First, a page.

Department of Languages and Cultures
Expand your career opportunities by studying a foreign language and culture. Not only will you gain the skill to communicate effectively in cross-cultural settings, you'll develop a global perspective that employers value. You'll also gain new awareness and insight about your own culture.
Faculty in the Department of Languages and Cultures have native or near-native competence in a number of languages, including Spanish, German, and French. With small class sizes and engaged faculty, you'll be challenged and encouraged every step of the way.
Contact the Office of Undergraduate Admission to schedule a campus visit and learn more about our academic programs:
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What is the employment outlook?
The ability to read, speak, write, and comprehend a second or third language is an excellent way to gain a competitive edge in the employment market.
In fact, a 2017 report titled Not Lost in Translation: The Growing Importance of Foreign Language Skills in the U.S. Job Market finds:
- Demand for bilingual employees has doubled since 2010, with the biggest growth in “high prestige” jobs like financial managers, editors, and industrial engineers.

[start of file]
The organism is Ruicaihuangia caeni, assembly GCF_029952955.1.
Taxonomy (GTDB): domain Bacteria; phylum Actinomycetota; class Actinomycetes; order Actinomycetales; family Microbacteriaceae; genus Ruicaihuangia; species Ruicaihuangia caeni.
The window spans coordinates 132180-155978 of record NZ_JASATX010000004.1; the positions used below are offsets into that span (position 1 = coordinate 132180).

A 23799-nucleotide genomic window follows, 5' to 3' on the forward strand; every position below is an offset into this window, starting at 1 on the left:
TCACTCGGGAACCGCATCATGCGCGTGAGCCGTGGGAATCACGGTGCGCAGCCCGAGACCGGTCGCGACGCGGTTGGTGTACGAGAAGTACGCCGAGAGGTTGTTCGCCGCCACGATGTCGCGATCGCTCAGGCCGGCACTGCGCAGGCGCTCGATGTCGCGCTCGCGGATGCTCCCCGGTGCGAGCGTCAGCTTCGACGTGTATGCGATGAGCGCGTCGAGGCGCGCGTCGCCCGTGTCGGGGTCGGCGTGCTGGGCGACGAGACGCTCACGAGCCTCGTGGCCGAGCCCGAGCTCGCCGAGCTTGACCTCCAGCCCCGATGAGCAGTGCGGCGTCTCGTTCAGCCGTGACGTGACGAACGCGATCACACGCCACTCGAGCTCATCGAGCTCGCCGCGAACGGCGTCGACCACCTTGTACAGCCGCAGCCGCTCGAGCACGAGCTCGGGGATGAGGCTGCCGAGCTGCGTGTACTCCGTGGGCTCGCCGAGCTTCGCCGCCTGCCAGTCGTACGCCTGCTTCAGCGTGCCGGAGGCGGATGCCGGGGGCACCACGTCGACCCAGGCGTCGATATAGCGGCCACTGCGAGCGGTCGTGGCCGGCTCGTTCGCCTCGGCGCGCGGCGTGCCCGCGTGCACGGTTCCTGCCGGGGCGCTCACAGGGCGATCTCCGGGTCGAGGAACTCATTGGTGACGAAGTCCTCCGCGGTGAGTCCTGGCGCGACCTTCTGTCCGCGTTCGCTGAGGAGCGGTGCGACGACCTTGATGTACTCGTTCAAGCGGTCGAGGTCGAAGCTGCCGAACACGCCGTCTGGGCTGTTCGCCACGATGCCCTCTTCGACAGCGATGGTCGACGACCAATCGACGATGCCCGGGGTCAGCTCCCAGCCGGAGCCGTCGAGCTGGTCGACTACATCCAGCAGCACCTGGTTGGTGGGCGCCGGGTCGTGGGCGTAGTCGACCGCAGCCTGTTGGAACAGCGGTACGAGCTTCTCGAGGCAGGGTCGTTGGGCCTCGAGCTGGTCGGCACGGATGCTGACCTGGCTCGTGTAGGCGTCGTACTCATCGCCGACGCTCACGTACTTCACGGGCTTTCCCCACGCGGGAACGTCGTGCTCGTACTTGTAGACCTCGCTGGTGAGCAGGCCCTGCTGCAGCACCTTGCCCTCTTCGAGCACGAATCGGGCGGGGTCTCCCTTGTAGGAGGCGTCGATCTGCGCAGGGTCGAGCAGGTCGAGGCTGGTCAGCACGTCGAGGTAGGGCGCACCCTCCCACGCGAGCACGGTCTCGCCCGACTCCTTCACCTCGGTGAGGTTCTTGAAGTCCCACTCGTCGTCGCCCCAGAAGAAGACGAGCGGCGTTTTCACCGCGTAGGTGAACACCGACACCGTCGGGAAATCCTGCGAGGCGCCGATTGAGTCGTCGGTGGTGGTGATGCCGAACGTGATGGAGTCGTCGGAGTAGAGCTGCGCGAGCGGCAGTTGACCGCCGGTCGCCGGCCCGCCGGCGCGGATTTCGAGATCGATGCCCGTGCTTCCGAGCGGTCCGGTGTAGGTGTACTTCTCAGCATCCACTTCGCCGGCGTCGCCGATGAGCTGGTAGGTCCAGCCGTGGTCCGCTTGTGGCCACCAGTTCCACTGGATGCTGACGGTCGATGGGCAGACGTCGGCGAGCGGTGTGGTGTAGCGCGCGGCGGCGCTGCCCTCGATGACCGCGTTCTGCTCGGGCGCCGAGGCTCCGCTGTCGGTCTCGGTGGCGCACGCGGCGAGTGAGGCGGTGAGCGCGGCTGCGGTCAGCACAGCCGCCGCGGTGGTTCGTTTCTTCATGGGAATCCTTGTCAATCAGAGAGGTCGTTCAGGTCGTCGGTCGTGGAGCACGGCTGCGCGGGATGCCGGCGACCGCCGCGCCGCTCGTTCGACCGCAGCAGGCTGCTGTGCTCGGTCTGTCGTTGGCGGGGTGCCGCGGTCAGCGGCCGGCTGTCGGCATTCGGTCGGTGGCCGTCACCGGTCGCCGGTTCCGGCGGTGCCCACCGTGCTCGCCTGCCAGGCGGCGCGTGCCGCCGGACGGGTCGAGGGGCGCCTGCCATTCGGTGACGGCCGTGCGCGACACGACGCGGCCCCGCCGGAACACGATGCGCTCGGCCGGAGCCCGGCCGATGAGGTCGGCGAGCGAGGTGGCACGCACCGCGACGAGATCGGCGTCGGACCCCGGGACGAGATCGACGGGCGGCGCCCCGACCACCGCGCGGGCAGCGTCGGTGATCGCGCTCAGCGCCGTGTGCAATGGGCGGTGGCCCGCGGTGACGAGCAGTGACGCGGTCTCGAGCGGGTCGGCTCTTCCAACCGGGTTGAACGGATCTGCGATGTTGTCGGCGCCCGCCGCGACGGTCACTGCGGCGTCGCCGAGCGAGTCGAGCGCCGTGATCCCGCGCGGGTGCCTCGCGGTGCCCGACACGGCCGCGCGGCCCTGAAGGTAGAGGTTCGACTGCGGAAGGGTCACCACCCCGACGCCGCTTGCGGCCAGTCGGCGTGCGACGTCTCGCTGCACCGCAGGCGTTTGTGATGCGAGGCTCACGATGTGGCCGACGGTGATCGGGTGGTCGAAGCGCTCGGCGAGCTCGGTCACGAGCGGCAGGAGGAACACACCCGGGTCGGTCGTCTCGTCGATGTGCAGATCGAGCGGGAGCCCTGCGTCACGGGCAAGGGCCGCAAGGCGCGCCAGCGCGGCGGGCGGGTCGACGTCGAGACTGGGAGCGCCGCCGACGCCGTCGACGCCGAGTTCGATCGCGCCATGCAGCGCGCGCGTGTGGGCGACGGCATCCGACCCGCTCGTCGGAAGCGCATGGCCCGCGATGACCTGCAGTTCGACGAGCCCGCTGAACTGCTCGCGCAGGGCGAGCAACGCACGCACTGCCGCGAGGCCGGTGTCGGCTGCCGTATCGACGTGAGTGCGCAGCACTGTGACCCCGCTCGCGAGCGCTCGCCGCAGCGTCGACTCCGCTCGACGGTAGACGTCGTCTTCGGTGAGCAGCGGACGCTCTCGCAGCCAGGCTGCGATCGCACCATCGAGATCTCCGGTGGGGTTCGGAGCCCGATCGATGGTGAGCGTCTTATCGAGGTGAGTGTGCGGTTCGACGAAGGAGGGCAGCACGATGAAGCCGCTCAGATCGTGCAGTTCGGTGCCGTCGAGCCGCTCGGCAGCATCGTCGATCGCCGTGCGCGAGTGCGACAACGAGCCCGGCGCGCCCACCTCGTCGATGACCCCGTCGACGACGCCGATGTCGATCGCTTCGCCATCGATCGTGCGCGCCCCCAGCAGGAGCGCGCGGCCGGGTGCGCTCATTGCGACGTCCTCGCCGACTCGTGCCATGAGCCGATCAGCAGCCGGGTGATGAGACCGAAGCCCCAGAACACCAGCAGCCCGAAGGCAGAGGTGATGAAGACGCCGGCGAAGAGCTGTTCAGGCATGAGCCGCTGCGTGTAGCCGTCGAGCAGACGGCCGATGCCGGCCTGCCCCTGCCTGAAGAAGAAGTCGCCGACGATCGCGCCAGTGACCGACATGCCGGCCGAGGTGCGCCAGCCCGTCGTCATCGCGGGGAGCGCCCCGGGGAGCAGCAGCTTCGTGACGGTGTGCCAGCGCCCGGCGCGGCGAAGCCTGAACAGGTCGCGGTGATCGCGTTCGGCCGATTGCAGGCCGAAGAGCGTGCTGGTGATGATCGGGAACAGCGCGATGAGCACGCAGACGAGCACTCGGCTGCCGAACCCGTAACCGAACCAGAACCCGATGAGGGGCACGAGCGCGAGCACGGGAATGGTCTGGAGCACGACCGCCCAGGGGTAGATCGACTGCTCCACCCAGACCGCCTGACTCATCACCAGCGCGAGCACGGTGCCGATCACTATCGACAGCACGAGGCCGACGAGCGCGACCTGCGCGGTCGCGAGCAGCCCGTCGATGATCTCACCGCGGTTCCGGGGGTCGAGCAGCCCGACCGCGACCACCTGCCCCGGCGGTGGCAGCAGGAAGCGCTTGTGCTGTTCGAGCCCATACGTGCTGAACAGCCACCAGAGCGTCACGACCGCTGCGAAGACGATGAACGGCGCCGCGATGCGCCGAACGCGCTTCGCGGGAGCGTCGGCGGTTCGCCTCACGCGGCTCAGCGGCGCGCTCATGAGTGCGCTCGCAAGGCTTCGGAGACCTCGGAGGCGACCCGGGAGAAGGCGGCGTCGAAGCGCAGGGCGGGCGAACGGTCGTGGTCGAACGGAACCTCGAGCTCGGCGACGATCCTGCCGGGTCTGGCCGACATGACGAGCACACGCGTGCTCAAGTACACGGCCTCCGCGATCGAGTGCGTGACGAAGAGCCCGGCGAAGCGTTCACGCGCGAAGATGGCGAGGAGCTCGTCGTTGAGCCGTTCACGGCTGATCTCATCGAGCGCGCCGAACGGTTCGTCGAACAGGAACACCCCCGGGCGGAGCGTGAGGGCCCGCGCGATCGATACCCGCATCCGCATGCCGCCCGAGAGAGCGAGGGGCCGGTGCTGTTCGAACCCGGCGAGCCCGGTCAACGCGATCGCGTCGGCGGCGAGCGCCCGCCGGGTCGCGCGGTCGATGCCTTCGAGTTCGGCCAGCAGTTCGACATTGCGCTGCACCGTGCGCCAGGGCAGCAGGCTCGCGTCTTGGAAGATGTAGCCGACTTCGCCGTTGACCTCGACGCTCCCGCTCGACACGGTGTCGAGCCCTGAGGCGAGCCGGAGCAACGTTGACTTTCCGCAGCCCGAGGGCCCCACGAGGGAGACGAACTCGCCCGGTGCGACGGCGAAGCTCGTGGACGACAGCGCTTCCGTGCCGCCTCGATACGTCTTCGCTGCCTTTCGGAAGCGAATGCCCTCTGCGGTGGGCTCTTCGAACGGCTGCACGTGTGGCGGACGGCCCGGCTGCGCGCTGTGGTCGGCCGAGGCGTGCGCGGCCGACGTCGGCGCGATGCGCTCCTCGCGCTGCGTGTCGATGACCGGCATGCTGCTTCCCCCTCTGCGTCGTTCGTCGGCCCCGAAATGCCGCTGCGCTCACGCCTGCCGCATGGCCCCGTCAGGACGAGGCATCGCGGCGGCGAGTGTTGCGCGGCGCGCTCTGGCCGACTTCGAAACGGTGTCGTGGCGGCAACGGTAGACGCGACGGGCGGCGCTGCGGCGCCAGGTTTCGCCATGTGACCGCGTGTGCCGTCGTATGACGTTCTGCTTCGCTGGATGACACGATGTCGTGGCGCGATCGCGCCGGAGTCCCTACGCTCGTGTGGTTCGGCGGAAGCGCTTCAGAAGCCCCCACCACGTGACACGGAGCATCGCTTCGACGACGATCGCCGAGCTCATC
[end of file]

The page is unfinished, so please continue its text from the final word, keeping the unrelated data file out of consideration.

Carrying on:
- Employers increasingly desire workers who speak multiple languages, particularly in businesses that require a high level of human interaction, like banking, healthcare, and education.
In comparison, the American Council on the Teaching of Foreign Languages estimated that just eight percent of college students studied a second language in 2016, which means graduates with that skill will continue to be in demand.
Reversing the language gap is increasingly important in a global economy where a huge percentage of the world consumers live outside the United States. Understanding different cultures enables you to truly connect with customers, clients, and other stakeholders. Employees fluent in a foreign language can earn higher salaries, too.
If you've taken Spanish, German, or French in high school, learn more about our placement exam. You may be able to earn up to 11 credits of back credit after taking one class.